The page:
A young man caught up in the Spanish conquest of Muslim Mallorca during the thirteenth century uncovers secrets of his past in Peter Kerr’s Song of the Eight Winds. Pedro Blànes is the helmsman of a ship carrying the ambitious king of Aragon, Juame. The king intends to capture the island from its Moorish ruler. Pedrito or Little Pedro has less lofty ambitions. All he wants to do is return to his family’s farm on Mallorca. He has been absent for five years, forced into a harsh existence as a galley slave chained to the oars. The king’s venture offers him a chance to reunite with his family and ensure their safety. Juame relies on him for his knowledge of the island. Pedrito remains mindful of the differences between them and keeps a level head as he guides the king to his destiny.
Pedrito reaches his family’s farm and discovers the truth of their fate. While he is hopeful the conquest will allow him to keep his hands bloodless, he cannot help but suffer the consequences. In the aftermath of brutal battles, he witnesses the savagery on both sides. At the king’s command, he enters the city and meets the maimed Farah who has ties to his past and a beautiful young woman of the Moorish court, Saleema. As the trio come to know more about each other, emerging knowledge tests Pedrito’s commitment to the king’s cause.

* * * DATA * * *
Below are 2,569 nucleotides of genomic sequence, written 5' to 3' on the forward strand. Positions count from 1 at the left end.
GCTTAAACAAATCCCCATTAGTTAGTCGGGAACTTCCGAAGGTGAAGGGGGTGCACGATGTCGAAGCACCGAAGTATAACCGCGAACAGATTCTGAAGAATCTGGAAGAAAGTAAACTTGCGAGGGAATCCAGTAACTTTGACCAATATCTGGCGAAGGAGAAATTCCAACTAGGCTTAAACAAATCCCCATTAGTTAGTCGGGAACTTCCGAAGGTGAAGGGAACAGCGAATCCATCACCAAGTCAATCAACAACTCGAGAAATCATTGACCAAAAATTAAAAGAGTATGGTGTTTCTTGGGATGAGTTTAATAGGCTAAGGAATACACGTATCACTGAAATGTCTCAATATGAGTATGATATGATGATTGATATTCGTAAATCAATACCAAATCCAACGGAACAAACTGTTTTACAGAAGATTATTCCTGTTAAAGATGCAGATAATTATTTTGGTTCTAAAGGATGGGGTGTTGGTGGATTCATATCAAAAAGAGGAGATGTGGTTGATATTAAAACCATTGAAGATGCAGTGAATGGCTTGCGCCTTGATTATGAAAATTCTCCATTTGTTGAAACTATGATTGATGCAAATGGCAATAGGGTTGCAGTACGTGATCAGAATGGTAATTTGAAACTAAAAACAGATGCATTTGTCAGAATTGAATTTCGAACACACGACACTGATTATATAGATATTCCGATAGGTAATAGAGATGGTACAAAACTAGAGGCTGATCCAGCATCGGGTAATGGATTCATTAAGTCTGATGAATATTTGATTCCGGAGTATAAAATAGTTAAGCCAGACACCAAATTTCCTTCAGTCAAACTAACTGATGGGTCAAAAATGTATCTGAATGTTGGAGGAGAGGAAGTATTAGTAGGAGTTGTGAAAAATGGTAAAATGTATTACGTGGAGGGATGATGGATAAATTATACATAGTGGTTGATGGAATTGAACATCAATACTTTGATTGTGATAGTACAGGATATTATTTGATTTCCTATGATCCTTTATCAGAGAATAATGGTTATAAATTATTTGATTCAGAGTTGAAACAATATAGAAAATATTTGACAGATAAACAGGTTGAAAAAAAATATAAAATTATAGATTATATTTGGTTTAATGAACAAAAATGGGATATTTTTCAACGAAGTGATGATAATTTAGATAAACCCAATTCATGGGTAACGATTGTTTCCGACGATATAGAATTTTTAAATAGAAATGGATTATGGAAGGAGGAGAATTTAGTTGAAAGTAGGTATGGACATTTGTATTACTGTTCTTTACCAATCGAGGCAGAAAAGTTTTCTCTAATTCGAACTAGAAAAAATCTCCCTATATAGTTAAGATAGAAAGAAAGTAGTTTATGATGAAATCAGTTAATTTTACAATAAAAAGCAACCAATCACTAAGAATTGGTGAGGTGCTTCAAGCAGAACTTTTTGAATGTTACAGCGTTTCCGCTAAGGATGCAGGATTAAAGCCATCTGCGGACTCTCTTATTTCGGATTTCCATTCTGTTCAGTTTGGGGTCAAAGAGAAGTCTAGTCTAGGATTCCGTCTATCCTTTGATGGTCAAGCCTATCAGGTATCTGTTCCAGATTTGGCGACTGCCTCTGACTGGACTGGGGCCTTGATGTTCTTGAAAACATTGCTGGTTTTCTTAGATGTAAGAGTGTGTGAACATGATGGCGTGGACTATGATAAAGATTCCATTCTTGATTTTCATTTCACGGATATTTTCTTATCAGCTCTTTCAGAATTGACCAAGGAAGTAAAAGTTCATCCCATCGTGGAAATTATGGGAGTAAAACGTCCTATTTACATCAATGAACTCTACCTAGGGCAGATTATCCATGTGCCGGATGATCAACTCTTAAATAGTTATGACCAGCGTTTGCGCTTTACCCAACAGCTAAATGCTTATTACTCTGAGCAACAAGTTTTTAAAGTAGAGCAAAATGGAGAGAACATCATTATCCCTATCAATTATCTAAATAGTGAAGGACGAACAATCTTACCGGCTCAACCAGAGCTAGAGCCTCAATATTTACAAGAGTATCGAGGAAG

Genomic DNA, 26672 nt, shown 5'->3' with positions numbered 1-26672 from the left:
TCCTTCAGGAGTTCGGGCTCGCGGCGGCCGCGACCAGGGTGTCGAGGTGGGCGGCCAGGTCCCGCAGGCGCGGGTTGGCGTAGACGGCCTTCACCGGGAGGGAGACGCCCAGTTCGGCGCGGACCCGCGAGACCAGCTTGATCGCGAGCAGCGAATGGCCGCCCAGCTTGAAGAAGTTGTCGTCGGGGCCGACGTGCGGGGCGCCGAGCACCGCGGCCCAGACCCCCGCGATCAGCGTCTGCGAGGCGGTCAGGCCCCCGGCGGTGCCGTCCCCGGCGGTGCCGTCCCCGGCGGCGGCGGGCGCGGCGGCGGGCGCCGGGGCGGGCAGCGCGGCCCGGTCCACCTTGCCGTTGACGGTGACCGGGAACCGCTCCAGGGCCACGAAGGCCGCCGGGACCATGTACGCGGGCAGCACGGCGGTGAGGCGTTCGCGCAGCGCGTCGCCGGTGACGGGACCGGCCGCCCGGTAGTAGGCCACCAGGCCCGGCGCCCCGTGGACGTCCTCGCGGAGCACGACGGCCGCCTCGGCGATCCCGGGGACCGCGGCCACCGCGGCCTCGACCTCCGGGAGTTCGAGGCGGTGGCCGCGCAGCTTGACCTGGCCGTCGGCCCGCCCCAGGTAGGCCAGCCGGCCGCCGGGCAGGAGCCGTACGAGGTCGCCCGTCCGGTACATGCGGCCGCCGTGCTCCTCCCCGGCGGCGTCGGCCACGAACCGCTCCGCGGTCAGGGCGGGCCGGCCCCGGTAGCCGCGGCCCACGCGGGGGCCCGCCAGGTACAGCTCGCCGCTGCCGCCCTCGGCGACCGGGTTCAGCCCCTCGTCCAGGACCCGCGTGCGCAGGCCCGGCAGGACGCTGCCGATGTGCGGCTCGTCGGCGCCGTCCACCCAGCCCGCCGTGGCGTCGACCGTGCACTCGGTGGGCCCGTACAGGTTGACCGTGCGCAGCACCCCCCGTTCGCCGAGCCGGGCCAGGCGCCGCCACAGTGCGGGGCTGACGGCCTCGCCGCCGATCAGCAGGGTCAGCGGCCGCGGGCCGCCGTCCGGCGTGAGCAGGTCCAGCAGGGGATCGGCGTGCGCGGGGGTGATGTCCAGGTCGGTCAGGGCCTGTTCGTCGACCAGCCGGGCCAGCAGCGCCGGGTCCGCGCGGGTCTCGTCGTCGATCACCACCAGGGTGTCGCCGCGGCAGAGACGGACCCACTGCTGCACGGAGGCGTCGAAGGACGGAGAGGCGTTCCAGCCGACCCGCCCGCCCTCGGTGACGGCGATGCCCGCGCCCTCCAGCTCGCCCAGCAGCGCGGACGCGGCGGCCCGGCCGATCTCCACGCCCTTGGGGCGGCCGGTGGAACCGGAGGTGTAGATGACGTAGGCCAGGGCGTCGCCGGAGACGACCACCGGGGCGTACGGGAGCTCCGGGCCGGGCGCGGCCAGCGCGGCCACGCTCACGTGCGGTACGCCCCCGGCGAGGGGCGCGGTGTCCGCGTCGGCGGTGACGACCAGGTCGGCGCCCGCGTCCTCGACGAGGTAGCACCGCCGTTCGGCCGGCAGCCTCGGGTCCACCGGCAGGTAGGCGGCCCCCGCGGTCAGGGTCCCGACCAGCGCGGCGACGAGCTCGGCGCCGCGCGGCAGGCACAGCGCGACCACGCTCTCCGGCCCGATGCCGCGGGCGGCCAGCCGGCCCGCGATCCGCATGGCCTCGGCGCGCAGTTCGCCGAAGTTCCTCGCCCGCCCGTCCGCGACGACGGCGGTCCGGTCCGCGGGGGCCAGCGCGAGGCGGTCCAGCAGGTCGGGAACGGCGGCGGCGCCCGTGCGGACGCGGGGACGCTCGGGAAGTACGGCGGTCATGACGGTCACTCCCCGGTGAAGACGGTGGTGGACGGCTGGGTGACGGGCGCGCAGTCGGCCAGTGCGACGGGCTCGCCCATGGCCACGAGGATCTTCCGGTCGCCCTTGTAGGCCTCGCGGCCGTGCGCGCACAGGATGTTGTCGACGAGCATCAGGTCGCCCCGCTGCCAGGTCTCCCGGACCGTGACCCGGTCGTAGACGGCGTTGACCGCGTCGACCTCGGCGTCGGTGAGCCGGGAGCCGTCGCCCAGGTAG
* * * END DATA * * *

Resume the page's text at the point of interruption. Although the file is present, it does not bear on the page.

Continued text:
History comes to life through Kerr’s skill as a storyteller. I enjoyed the author’s excellent ability to pace the storyline the most. He revels in building up the tension, whether it is in the protagonist’s growing awareness of his heritage or the anxiety on the eve of every clash or the ensuing siege. Farah is an especially sympathetic character, but I wish the author could have developed her relationship with Pedrito further. Altogether, Song of the Eight Winds is a satisfying read.